Each day, we are going to preview the night's NBA Playoffs action by looking at the adjustments that can be made by the losing team and showing what they can do to win.
After losing game six, the Atlanta Hawks now find themselves in a situation where they need a home win to secure a seventh game in this series. If they are going to want to get to game seven, the Hawks are going to have to make a few changes on both ends of the basketball.
Offense: Run More Sets Late In Games
Many times during close games in the fourth quarter, there is one easy way to figure out if the Hawks have a chance to win. Watch their offense. If they are moving the basketball and getting movement off of the ball, they will have a chance. If they are relying on isolation style offense, they make things too easy for the defense and usually end up losing the game.
Maybe the most frustrating aspect of the Hawks and their determination to run isolation sets is that they seem to have a solid half court offense when they want to:
Both of these plays are well thought out, well timed, and well executed and it makes you think why can't the Hawks run these type of sets every possession down the court. Instead, the Hawks often come out of timeouts running plays that are designed to be isolations with four people standing around and giving the defense a chance to throw a double team:
I guess the biggest problem that I have with these isolation type plays is that they make it easy for the defense. No cuts, no passes, four guys standing around allows the defense to load up on the ball handler and play defense. If the Hawks run their good stuff late, I think they still have a chance.
Defense: Don't Meet Rose High When He Comes Off Screens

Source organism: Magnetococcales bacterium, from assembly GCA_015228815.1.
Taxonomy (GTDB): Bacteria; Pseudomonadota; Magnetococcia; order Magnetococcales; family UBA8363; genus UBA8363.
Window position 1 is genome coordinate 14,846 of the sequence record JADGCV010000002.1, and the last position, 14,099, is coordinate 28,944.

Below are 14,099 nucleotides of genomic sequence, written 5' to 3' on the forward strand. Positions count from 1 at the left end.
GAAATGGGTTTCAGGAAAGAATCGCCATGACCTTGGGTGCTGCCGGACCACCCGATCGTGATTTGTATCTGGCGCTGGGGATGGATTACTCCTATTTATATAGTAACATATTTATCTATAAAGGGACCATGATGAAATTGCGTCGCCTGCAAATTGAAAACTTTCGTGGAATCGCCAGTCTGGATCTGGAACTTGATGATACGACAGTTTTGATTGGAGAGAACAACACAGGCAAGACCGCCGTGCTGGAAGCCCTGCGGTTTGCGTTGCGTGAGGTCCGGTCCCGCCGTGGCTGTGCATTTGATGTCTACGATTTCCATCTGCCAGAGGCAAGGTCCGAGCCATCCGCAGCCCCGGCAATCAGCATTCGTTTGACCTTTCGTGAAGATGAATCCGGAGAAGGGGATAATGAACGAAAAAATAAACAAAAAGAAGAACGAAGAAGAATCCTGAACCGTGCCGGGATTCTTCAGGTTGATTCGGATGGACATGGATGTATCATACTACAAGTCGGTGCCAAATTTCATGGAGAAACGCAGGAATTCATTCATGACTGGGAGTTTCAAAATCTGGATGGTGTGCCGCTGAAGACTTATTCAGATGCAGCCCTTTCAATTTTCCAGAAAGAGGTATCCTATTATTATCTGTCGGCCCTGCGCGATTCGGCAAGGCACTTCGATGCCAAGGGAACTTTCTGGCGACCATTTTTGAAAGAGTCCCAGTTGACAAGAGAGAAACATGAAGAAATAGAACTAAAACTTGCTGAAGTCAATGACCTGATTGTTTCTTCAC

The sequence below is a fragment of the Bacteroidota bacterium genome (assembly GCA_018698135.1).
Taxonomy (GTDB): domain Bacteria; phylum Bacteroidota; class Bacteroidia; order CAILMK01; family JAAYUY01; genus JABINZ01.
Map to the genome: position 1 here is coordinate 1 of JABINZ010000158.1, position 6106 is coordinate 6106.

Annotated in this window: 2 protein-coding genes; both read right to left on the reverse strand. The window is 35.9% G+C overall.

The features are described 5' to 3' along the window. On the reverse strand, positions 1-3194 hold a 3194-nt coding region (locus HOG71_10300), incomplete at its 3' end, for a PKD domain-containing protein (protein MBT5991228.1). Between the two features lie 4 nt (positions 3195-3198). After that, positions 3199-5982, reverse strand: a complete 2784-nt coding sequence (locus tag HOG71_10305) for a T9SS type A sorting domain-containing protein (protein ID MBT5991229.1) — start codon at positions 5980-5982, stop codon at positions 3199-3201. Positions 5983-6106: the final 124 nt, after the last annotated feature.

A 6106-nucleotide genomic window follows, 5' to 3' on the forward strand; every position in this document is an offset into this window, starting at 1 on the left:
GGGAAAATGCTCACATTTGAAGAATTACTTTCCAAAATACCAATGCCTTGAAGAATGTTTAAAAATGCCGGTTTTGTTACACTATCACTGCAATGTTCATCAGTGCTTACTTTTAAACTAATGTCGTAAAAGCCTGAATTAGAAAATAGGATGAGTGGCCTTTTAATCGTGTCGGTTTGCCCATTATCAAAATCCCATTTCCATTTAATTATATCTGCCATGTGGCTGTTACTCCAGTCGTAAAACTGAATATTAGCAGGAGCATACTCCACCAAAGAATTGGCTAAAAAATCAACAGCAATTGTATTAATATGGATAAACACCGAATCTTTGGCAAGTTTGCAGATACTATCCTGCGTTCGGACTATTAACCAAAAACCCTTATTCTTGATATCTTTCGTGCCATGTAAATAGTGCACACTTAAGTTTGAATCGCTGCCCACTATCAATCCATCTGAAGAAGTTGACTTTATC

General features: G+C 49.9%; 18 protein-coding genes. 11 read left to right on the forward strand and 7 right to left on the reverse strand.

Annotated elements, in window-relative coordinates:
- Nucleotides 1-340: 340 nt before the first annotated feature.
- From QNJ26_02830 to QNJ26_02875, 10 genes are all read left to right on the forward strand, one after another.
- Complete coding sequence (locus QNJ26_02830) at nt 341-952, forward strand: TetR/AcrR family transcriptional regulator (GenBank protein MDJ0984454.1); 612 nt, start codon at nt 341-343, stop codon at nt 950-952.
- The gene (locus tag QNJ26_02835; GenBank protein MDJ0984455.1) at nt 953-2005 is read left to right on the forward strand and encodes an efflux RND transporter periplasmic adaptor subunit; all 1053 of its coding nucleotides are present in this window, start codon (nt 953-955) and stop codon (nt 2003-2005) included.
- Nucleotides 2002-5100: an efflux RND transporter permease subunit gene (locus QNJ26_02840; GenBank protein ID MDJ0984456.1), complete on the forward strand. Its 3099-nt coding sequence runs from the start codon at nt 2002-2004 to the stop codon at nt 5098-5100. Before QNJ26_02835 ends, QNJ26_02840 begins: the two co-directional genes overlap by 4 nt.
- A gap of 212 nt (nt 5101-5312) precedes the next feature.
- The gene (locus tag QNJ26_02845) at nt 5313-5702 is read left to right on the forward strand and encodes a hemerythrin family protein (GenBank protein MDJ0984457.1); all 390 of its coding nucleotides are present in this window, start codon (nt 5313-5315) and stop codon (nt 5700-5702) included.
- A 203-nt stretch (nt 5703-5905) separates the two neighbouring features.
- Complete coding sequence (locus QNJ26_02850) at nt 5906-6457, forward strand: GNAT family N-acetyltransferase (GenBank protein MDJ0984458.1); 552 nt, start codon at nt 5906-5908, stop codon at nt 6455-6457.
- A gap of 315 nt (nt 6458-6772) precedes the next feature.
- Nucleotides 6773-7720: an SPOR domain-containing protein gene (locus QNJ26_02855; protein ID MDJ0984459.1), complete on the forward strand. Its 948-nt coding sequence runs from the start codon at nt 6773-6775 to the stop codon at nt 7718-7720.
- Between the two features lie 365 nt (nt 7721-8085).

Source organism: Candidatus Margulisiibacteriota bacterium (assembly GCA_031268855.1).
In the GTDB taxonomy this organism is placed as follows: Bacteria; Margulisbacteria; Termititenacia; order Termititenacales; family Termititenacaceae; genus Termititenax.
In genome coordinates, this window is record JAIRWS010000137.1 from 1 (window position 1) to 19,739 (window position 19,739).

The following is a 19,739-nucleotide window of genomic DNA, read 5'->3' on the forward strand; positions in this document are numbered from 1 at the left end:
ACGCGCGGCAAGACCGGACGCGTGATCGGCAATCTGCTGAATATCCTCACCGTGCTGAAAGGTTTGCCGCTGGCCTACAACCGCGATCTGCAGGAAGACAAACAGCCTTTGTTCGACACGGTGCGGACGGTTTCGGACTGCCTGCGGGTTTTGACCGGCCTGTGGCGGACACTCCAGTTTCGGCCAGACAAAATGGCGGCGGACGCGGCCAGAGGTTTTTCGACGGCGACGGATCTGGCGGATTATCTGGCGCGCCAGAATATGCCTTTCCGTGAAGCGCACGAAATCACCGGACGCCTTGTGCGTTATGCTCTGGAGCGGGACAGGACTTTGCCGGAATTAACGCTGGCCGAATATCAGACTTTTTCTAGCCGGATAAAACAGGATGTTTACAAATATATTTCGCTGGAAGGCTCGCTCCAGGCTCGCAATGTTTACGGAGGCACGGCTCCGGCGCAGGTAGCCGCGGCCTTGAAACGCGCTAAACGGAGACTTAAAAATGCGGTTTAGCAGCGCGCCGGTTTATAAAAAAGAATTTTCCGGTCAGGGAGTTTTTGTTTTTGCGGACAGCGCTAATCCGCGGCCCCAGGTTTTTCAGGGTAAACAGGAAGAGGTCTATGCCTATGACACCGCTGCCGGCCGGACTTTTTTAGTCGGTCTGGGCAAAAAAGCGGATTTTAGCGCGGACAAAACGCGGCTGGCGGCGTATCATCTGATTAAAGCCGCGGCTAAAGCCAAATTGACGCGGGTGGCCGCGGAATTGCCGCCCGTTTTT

When looking at the possession breakdown of the Chicago Bulls, it is obvious that the Bulls are attacking the Atlanta Hawks with the pick and roll. In game five, 13 of the 31 possessions that Derrick Rose used were categorized as pick and roll possessions. The Hawks have found a decent way to defend the pick and roll, and that way is have the hedge man let Rose come to him instead of meeting him up top:
When Joakim Noah comes over and sets the screen, Derrick Rose uses it and Jeff Teague trails him over the screen. Al Horford is hedging, making his presence known but not attacking him. He is showing himself, but taking a step back at the same time.
This allows him to stay in front of Rose as he crosses over and attacks the basket, sticking with him and not getting into the lane contested.
Because he was able to stick with him, Horford is able to rise up and block the shot as he tries to take the floater at the rim. Here is the play in real time:
Derrick Rose is so incredibly fast that you can't take a step at him when he is dribbling at you because he will just blow by you, so to take a step back on the hedge as Rose's defender is setting the screen is a very good way to essentially "corral" him and prevent him front getting to the rim uncontested. The problem is that the Hawks' bigs weren't doing this every time down the court:
Here, Horford takes a quick little hop step towards Rose as he hedges, and that is all he needs to get by Horford and get to the rim where he finishes with the floater.
In the playoffs, the Bulls' offense has completely broken down to a lot of Derrick Rose penetration dribble off of screens. They are going to continue running pick and rolls, and the Hawks are going to have to learn how to stop Rose, and they can do so by "corralling" him instead of attacking him coming off of screens.